Language, Literacy, and Social Change in Mongolia
This book is dedicated to my father, George Marzluf (1935–2017), and Odkhüü Nyamdorj (1959–2013), who introduced me to Mongolia. Your family and friends miss you both deeply.
Phillip P. Marzluf
Lexington Books
277
Language, Literacy, and Social Change in Mongolia
Mongolian terms, personal names, and place names have been transliterated into the Latin alphabet according to the Tibetan-Himalayan Library (THL) scheme (“Transliteration Schemes” n.d.), which is one of several transliteration standards used commonly by scholars. The only variation from the THL scheme is that a “v” instead...
Phillip P. Marzluf
Lexington Books
401
Language, Literacy, and Social Change in Mongolia
Written by the fourteen-year-old Biziyaa Pürev (Oral History of Twentieth Century Mongolia 2013) from his fifth-grade sc~hool dormitory in the vast Mongolian countryside, this following letter is remarkable in many ways:
Phillip P. Marzluf
Lexington Books
11,542
Language, Literacy, and Social Change in Mongolia
In a scene from Galsan Navaannamjil’s Tales of an Old Secretary (2003, 780–81), two young men in the Autonomous Period discuss their educational possibilities, a debate that Navaannamjil restricts to whether the men hope to become literate in Mongolian or Tibetan. Navaannamjil, an inaugural member of the Group of Revolutionary Writers (Brown and Onon 1976, 386), whose...
Phillip P. Marzluf
Lexington Books
8,353
Language, Literacy, and Social Change in Mongolia
A 1950 cartoon in Crocodile (Matar), the satirical newspaper produced by the same editors as Truth (Ünen) (Sanders 1987, 61), the Mongolian version of the Soviet Pravda and the main mouthpiece of the Revolutionary Party, depicts an older, traditionally dressed Mongolian man handing a book to a younger Mongolian dressed in worker’s overalls (see...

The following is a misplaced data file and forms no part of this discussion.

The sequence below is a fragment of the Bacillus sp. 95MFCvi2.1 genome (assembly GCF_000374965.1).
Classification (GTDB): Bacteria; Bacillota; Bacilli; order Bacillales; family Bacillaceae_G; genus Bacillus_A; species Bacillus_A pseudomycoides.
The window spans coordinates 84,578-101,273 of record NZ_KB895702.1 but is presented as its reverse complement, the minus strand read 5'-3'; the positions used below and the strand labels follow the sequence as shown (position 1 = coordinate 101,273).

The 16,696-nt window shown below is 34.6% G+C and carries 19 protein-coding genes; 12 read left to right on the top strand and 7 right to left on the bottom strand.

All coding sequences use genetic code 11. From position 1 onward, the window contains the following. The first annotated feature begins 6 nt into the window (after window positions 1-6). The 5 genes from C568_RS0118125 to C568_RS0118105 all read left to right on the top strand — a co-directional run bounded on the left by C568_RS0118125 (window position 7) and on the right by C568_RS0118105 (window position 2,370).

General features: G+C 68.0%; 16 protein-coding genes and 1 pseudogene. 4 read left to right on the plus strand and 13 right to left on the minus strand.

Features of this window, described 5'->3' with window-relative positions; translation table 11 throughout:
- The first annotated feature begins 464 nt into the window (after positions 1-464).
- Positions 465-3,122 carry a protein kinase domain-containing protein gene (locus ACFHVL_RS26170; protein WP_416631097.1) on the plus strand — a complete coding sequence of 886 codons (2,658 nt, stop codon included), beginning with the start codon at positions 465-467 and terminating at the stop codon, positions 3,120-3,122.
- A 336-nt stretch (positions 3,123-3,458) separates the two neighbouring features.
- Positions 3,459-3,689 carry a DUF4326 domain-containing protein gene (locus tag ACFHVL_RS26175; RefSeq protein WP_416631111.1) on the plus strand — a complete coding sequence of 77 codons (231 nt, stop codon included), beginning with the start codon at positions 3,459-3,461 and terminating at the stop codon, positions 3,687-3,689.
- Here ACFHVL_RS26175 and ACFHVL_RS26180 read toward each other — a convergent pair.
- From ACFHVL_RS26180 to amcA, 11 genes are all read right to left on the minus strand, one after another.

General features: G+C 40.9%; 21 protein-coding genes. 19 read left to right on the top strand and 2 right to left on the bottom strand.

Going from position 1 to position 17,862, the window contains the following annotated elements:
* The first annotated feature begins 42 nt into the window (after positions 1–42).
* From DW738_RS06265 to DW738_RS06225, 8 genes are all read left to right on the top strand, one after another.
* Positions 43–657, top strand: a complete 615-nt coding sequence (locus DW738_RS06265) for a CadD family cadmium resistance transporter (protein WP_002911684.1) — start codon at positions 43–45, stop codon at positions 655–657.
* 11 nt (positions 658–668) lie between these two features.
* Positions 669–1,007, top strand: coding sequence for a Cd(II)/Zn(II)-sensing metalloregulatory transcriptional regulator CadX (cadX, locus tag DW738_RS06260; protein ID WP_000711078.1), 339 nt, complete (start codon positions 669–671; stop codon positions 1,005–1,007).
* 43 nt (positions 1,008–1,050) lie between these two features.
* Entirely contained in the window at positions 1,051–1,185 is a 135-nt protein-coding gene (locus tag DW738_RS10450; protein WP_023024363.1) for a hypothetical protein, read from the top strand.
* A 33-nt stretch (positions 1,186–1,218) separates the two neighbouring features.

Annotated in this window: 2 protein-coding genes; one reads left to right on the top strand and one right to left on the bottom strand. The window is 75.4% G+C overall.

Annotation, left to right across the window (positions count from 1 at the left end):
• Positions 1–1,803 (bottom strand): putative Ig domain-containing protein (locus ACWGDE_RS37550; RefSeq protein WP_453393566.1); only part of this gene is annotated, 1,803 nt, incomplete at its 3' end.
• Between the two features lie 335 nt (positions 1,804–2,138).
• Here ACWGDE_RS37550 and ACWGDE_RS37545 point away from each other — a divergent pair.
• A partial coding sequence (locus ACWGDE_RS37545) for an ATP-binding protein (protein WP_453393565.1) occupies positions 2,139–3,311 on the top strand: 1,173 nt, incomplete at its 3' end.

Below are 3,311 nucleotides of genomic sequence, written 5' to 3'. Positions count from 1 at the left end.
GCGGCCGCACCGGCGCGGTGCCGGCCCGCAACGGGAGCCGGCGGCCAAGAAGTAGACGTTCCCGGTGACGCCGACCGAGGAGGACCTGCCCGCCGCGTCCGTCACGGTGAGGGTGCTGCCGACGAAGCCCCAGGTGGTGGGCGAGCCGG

Phillip P. Marzluf
Lexington Books
12,061
Illustrations in this section
Language, Literacy, and Social Change in Mongolia
Expanding on the previous chapter, which examined the ways in which literacy was represented for the official purposes of the Revolutionary Party, this chapter describes and analyzes the specific ways in which literacy instruction and opportunities were provided to the Mongolian public by the “mature” socialist state, a period stretching from the late 1950s to the last...
Phillip P. Marzluf
Lexington Books
12,032
Illustrations in this section
Language, Literacy, and Social Change in Mongolia
In the previous three chapters, we encountered several explicit literacy sponsors, such as the centralized government and party institutions, Soviet international organizations, aimag or local levels of political power, and at the most local and personal level, teachers, librarians, propagandists, Pioneer leaders and head students, local party and collective administrators, and parents....
Phillip P. Marzluf
Lexington Books
11,040
Illustrations in this section
Language, Literacy, and Social Change in Mongolia
English instruction began formally in Mongolia when the Ministry of Foreign Affairs invited a British teacher, Mr. Weedon, at the end of 1914 to join several Buryat Russian teachers and teach in Niislel Khüree. Weedon had been teaching English in China and, more recently, in Irkutsk; unfortunately, beyond the terms of his contract and the fact that he was recognized by the Autonomous...
Phillip P. Marzluf
Lexington Books
10,196
Illustrations in this section
Language, Literacy, and Social Change in Mongolia
I began the narrative of Mongolian literacy in the twentieth century in the private, intimate domain of the pastoral Mongol ger, where (mostly) young male Mongolians learned how to read Mongol Bichig from fathers or older male relatives or family friends for a variety of personal, practical, or cultural reasons. In the second half of the twentieth century, as I suggested in...
Phillip P. Marzluf
Lexington Books
11,134
Illustrations in this section
Language, Literacy, and Social Change in Mongolia
Phillip P. Marzluf
Lexington Books
7,338
Language, Literacy, and Social Change in Mongolia
Phillip P. Marzluf is an associate professor in the English Department at Kansas State University, where he teaches classes on literacy, professional writing, pedagogy, and World Literature. As a United States Peace Corps volunteer, he li~ved and worked in Sükhbaatar City, Selenge Aimag, from 1994 to 1996, and has been a “lifelong...
Phillip P. Marzluf
Lexington Books
152
Language, Literacy, and Social Change in Mongolia
At the crossroads of Russia, China, and the Islamic world, Central Asia remains one of the world’s least-understood regions, despite being a significant theater for muscle-flexing by the great powers and regional players. This series, in conjunction with George Washington University’s Central Asia Program, offers insight into Central Asia by providing readers unique access to...
Phillip P. Marzluf
Lexington Books
322